The recommendations of Wall Street analysts are often relied on by investors when deciding whether to buy, sell, or hold a stock. Media reports about these brokerage-firm-employed (or sell-side) analysts changing their ratings often affect a stock's price. Do they really matter, though?
Before we discuss the reliability of brokerage recommendations and how to use them to your advantage, let's see what these Wall Street heavyweights think about Microsoft (MSFT).
Microsoft currently has an average brokerage recommendation (ABR) of 1.38, on a scale of 1 to 5 (Strong Buy to Strong Sell), calculated based on the actual recommendations (Buy, Hold, Sell, etc.) made by 32 brokerage firms. An ABR of 1.38 approximates between Strong Buy and Buy.
Of the 32 recommendations that derive the current ABR, 26 are Strong Buy and two are Buy. Strong Buy and Buy respectively account for 81.3% and 6.3% of all recommendations.
Brokerage Recommendation Trends for MSFT
Check price target & stock forecast for Microsoft here>>>
While the ABR calls for buying Microsoft, it may not be wise to make an investment decision solely based on this information. Several studies have shown limited to no success of brokerage recommendations in guiding investors to pick stocks with the best price increase potential.
Do you wonder why? As a result of the vested interest of brokerage firms in a stock they cover, their analysts tend to rate it with a strong positive bias. According to our research, brokerage firms assign five "Strong Buy" recommendations for every "Strong Sell" recommendation.
In other words, their interests aren't always aligned with retail investors, rarely indicating where the price of a stock could actually be heading. Therefore, the best use of this information could be validating your own research or an indicator that has proven to be highly successful in predicting a stock's price movement.
Zacks Rank, our proprietary stock rating tool with an impressive externally audited track record, categorizes stocks into five groups, ranging from Zacks Rank #1 (Strong Buy) to Zacks Rank #5 (Strong Sell), and is an effective indicator of a stock's price performance in the near future. Therefore, using the ABR to validate the Zacks Rank could be an efficient way of making a profitable investment decision.
Zacks Rank Should Not Be Confused With ABR
In spite of the fact that Zacks Rank and ABR both appear on a scale from 1 to 5, they are two completely different measures.
The ABR is calculated solely based on brokerage recommendations and is typically displayed with decimals (example: 1.28). In contrast, the Zacks Rank is a quantitative model allowing investors to harness the power of earnings estimate revisions. It is displayed in whole numbers -- 1 to 5.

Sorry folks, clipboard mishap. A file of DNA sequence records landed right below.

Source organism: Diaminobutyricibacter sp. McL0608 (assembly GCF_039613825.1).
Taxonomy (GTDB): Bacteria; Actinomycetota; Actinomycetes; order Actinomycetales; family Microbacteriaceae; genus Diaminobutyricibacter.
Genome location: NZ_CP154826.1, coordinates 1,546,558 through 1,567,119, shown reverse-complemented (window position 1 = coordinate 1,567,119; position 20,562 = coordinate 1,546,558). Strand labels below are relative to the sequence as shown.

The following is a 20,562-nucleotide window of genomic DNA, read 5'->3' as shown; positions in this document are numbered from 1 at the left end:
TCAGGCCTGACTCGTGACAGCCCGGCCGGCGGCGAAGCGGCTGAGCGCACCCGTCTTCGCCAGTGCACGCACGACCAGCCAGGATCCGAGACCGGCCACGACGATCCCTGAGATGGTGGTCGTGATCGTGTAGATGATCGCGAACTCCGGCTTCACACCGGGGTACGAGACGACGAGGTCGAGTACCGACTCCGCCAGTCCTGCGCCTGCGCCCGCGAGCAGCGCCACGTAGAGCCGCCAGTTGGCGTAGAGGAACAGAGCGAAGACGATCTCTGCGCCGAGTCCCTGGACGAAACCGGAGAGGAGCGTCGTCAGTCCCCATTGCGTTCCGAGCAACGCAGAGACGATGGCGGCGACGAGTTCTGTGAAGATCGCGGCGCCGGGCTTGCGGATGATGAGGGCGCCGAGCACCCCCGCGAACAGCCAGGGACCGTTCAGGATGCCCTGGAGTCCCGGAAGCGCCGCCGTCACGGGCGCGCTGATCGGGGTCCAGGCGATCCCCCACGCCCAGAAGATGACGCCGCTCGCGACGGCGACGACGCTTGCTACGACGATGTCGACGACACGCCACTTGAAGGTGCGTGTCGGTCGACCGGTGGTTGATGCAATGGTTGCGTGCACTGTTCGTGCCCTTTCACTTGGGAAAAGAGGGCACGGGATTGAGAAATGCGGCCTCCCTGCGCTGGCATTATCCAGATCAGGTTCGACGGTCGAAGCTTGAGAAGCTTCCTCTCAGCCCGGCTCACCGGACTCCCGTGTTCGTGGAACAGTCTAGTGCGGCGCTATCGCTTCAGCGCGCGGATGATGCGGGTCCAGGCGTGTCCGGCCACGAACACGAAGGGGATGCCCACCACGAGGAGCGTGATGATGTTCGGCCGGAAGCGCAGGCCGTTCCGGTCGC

Analysts employed by brokerage firms have been and continue to be overly optimistic with their recommendations. Since the ratings issued by these analysts are more favorable than their research would support because of the vested interest of their employers, they mislead investors far more often than they guide.
In contrast, the Zacks Rank is driven by earnings estimate revisions. And near-term stock price movements are strongly correlated with trends in earnings estimate revisions, according to empirical research.
Furthermore, the different grades of the Zacks Rank are applied proportionately across all stocks for which brokerage analysts provide earnings estimates for the current year. In other words, at all times, this tool maintains a balance among the five ranks it assigns.
There is also a key difference between the ABR and Zacks Rank when it comes to freshness. When you look at the ABR, it may not be up-to-date. Nonetheless, since brokerage analysts constantly revise their earnings estimates to reflect changing business trends, and their actions get reflected in the Zacks Rank quickly enough, it is always timely in predicting future stock prices.
Should You Invest in MSFT?
In terms of earnings estimate revisions for Microsoft, the Zacks Consensus Estimate for the current year has remained unchanged over the past month at $9.66.
Analysts' steady views regarding the company's earnings prospects, as indicated by an unchanged consensus estimate, could be a legitimate reason for the stock to perform in line with the broader market in the near term.
The size of the recent change in the consensus estimate, along with three other factors related to earnings estimates, has resulted in a Zacks Rank #3 (Hold) for Microsoft. You can see the complete list of today's Zacks Rank #1 (Strong Buy) stocks here >>>>
It may therefore be prudent to be a little cautious with the Buy-equivalent ABR for Microsoft.
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